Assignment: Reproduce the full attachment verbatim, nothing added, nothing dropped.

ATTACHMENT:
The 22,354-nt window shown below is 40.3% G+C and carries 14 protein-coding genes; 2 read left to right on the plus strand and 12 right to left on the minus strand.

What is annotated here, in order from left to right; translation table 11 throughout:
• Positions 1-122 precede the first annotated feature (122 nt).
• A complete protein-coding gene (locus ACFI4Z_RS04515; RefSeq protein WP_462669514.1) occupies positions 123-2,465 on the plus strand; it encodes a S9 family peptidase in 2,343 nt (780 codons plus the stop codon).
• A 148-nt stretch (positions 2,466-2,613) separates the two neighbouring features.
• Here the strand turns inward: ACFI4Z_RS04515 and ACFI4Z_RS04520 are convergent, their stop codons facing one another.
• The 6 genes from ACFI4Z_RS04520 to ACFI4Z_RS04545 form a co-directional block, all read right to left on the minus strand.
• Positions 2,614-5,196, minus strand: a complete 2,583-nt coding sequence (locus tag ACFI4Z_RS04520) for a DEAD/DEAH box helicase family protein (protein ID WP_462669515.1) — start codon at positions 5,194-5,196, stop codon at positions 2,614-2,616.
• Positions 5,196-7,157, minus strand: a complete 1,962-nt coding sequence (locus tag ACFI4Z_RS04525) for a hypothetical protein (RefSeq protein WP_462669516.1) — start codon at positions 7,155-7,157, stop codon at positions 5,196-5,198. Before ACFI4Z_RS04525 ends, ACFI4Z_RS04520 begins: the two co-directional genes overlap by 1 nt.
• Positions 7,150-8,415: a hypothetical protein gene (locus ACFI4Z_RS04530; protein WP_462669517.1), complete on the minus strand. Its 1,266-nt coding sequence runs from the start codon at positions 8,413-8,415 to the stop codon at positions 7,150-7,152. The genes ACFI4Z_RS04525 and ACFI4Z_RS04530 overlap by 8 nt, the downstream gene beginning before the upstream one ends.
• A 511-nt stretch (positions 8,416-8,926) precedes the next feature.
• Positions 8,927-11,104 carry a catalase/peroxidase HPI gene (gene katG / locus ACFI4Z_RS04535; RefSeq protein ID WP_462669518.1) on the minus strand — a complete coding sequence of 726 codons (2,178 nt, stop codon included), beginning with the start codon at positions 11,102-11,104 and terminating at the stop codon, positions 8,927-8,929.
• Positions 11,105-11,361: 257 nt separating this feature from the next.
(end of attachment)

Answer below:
The 22,354-nt window shown below is 40.3% G+C and carries 14 protein-coding genes; 2 read left to right on the plus strand and 12 right to left on the minus strand.

What is annotated here, in order from left to right; translation table 11 throughout:
• Positions 1-122 precede the first annotated feature (122 nt).
• A complete protein-coding gene (locus ACFI4Z_RS04515; RefSeq protein WP_462669514.1) occupies positions 123-2,465 on the plus strand; it encodes a S9 family peptidase in 2,343 nt (780 codons plus the stop codon).
• A 148-nt stretch (positions 2,466-2,613) separates the two neighbouring features.
• Here the strand turns inward: ACFI4Z_RS04515 and ACFI4Z_RS04520 are convergent, their stop codons facing one another.
• The 6 genes from ACFI4Z_RS04520 to ACFI4Z_RS04545 form a co-directional block, all read right to left on the minus strand.
• Positions 2,614-5,196, minus strand: a complete 2,583-nt coding sequence (locus tag ACFI4Z_RS04520) for a DEAD/DEAH box helicase family protein (protein ID WP_462669515.1) — start codon at positions 5,194-5,196, stop codon at positions 2,614-2,616.
• Positions 5,196-7,157, minus strand: a complete 1,962-nt coding sequence (locus tag ACFI4Z_RS04525) for a hypothetical protein (RefSeq protein WP_462669516.1) — start codon at positions 7,155-7,157, stop codon at positions 5,196-5,198. Before ACFI4Z_RS04525 ends, ACFI4Z_RS04520 begins: the two co-directional genes overlap by 1 nt.
• Positions 7,150-8,415: a hypothetical protein gene (locus ACFI4Z_RS04530; protein WP_462669517.1), complete on the minus strand. Its 1,266-nt coding sequence runs from the start codon at positions 8,413-8,415 to the stop codon at positions 7,150-7,152. The genes ACFI4Z_RS04525 and ACFI4Z_RS04530 overlap by 8 nt, the downstream gene beginning before the upstream one ends.
• A 511-nt stretch (positions 8,416-8,926) precedes the next feature.
• Positions 8,927-11,104 carry a catalase/peroxidase HPI gene (gene katG / locus ACFI4Z_RS04535; RefSeq protein ID WP_462669518.1) on the minus strand — a complete coding sequence of 726 codons (2,178 nt, stop codon included), beginning with the start codon at positions 11,102-11,104 and terminating at the stop codon, positions 8,927-8,929.
• Positions 11,105-11,361: 257 nt separating this feature from the next.